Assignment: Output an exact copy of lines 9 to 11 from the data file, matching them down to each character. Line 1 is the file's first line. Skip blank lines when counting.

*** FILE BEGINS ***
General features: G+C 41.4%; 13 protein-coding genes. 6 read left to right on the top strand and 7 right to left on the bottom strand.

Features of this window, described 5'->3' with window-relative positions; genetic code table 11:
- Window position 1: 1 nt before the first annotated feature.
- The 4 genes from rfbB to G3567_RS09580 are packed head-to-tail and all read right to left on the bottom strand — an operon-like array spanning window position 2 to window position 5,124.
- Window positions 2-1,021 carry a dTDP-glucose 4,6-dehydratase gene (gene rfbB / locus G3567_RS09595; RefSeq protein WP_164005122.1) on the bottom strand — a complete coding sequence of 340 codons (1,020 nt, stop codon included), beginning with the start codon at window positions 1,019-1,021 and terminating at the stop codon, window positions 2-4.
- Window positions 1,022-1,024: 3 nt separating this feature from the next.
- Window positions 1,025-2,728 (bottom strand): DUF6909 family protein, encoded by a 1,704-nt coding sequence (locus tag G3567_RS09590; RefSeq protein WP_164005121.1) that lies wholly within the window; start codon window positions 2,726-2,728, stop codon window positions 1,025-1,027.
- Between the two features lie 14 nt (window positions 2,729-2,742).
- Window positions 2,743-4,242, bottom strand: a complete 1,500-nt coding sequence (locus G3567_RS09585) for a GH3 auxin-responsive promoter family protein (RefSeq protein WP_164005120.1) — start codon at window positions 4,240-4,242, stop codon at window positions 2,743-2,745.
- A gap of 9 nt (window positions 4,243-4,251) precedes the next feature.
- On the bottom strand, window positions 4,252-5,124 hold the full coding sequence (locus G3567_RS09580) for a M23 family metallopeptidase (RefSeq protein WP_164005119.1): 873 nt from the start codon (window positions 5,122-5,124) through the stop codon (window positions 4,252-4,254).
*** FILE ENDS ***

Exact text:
- Window positions 2,743-4,242, bottom strand: a complete 1,500-nt coding sequence (locus G3567_RS09585) for a GH3 auxin-responsive promoter family protein (RefSeq protein WP_164005120.1) — start codon at window positions 4,240-4,242, stop codon at window positions 2,743-2,745.
- A gap of 9 nt (window positions 4,243-4,251) precedes the next feature.
- On the bottom strand, window positions 4,252-5,124 hold the full coding sequence (locus G3567_RS09580) for a M23 family metallopeptidase (RefSeq protein WP_164005119.1): 873 nt from the start codon (window positions 5,122-5,124) through the stop codon (window positions 4,252-4,254).